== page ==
Chris Parry on the Viability of Esports Investing

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The Digital Businesss Channel for Cannabis, Crypto and Technology Stocks.

Midas Letter is provided as a source of information only, and is in no way to be construed as investment advice. James West, the author and publisher of the Midas Letter, is not authorized to provide investor advice, and provides this information only to readers who are interested in knowing what he is investing in and how he reaches such decisions.

Investing in emerging public companies involves a high degree of risk and investors in such companies could lose all their money. Always consult a duly accredited investment professional in your jurisdiction prior to making any investment decision.

Midas Letter occasionally accepts fees for advertising and sponsorship from public companies featured on this site. James West and/or Midas Letter may also receive compensation from companies affiliated with companies featured on this site. James West and/or Midas Letter also invests in companies on this site and so readers should view all information on this site as biased.

Equity.Guru consulting journalist Chris Parry shares his impressions of the Cantech Investment Conference and the viability of esports as an investment opportunity. Parry notes that esports garnered considerable attention at the conference but warns investors to avoid making the same mistakes many experienced during the cryptocurrency boom. Parry believes there is money to be made in the esports world but doesn’t think esports teams or competitions will generate much profit for investors. He sees owning games as profitable but highlights the significance of esports infrastructure as an investment opportunity. Parry anticipates companies that host esports games will prove lucrative as will companies that build the data storage infrastructure for gaming as it grows in size.

Transcript:

James West:   Is the Chief Editor, Proprietor and…

Chris Parry:  Publisher…

James West:   Publisher, chief cook and bottle-washer of all things Equity.Guru, Chris, welcome back.

Chris Parry:       How’s it going?

James West:   [laughter] It’s going fantastically. We have been observing from across the country, like from our various positions across the country, the unfolding of the cannabis market. You and I have both been in some deals together, we have been on opposite sites of the opinion ladder on a couple of things.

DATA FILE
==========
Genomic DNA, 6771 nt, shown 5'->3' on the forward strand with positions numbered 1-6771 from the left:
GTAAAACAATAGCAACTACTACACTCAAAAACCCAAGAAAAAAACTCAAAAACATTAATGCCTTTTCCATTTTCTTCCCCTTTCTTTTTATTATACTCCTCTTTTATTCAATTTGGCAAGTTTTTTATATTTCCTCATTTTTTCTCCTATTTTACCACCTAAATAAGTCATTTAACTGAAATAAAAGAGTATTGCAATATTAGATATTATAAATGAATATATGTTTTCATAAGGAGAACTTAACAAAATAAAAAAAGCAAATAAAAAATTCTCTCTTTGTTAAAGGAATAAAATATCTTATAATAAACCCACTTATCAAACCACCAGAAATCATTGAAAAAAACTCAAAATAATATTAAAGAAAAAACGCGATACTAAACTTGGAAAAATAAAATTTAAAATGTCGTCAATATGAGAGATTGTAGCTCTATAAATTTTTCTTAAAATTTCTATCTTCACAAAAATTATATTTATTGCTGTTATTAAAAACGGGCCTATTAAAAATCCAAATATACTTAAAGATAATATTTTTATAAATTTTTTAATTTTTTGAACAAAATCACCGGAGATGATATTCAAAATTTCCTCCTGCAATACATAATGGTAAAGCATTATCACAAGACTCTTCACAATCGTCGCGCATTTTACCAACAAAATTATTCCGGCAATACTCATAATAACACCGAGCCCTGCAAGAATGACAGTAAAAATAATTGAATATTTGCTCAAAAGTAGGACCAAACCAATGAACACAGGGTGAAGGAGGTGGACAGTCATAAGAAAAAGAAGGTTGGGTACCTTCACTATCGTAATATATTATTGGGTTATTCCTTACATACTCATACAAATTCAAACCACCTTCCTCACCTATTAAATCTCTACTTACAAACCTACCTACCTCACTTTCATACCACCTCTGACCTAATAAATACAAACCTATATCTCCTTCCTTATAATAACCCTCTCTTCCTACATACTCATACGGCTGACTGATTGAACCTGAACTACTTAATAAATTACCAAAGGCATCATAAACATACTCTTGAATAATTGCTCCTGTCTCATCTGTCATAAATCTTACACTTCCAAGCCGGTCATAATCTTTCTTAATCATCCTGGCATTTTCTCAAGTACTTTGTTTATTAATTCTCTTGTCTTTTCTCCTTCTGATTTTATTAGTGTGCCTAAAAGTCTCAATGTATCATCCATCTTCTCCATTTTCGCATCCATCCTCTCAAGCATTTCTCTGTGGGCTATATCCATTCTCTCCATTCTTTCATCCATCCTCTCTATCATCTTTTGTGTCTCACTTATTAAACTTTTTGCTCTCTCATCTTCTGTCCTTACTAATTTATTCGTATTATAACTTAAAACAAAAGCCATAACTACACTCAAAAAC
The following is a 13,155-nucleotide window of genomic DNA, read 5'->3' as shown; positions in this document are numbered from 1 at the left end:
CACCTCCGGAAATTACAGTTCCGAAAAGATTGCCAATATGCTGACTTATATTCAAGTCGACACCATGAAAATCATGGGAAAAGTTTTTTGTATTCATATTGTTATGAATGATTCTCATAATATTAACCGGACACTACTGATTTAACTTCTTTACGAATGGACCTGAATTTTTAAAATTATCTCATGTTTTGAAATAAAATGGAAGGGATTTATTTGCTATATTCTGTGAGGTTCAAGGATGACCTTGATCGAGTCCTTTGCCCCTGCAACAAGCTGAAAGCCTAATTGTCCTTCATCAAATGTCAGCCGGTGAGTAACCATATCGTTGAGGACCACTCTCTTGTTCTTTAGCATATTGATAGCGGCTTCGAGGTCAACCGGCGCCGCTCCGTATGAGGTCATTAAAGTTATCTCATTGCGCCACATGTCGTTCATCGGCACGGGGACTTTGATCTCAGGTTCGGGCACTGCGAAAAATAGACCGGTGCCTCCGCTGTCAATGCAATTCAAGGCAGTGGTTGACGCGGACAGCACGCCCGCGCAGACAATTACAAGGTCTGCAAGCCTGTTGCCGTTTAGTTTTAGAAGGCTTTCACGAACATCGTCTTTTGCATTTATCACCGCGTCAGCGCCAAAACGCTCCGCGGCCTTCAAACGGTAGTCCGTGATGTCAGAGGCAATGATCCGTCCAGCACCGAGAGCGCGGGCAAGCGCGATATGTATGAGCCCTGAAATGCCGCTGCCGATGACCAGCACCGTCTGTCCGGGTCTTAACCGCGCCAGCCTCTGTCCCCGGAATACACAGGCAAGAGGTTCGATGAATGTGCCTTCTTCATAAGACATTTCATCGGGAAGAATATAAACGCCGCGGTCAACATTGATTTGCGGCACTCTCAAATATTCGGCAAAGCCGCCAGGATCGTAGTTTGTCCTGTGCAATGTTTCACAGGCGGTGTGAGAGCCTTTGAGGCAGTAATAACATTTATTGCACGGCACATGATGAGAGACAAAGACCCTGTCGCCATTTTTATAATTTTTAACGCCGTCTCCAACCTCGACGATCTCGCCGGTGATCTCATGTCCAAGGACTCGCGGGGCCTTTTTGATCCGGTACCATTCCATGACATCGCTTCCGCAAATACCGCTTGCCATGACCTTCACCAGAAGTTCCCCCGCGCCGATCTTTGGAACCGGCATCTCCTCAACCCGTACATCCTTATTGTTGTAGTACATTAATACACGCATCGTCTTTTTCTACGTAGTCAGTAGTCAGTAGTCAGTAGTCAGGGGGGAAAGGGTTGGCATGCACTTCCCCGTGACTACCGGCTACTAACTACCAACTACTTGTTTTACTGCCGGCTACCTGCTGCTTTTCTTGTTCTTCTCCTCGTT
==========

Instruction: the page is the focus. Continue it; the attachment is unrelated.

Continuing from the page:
Chris Parry:  Oh boy, have we!

James West:   Couple of things…yet we remain friends. Why is that?

Chris Parry:  Because you went the pack of Lewis kind of loose hit, and I appreciate that about you.

James West:   [laughter] I see. Well, I’m going to have to send you my tailor, then, aren’t I? No, so you were down at the Cantech conference –

Chris Parry:  It’s okay to disagree with each other, because opinions are based on due diligence, and that doesn’t have to black or white.

James West:   Well yours aren’t; mine are just based on who’s paying me. No just kidding me (laughter) That’s a joke I’ve been wanting to make for years. Um, you just came from the Cantech conference; what did you see down there that you liked?

Chris Parry:  I mean…the buzzword is esports. Everyone is looking for where they can put their money in esports, and I guess the title of my keener was don’t make the same mistake you made in Blockchain in export, you rubes.

James West:   You rubes. In case anyone was wondering who that refers to, that’s you!

Chris Parry:  Well, let’s just not be effing idiots about things, right, like we were last year? Look at the cannabis industry had this moment in 2014 where everyone was high on cannabis, no pun intended, but didn’t really know what they were going to do with it all, and eventually there was an industry. Blockchain, same thing, eventually there’s an industry. Lithium and cobalt had their moments; they’ve gone away now, but eventually there will be an industry. And esports is going to be the same thing. There’ll be lots of money made on lots of real shitty deals that have no real business attached to, and then there’ll be loads of money lost, and in amongst that there’ll be some real companies that actually extend it.

James West:   Sure. I plan to lose some money in esports.

Chris Parry:  I plan to lose a lot of money esports. I actually already lost a lot of money in esports; my kids spent $6,000 on my credit card on purchases, individually with one another, without telling, at the same time. 1500 at my door or 4500 by my –

James West:   Geez, you’ve got to keep better care of your credit cards, eh?

Chris Parry:  Well, they’re doing 600 hours of community service in the backyard as a result.

James West:   Yeah. Community service.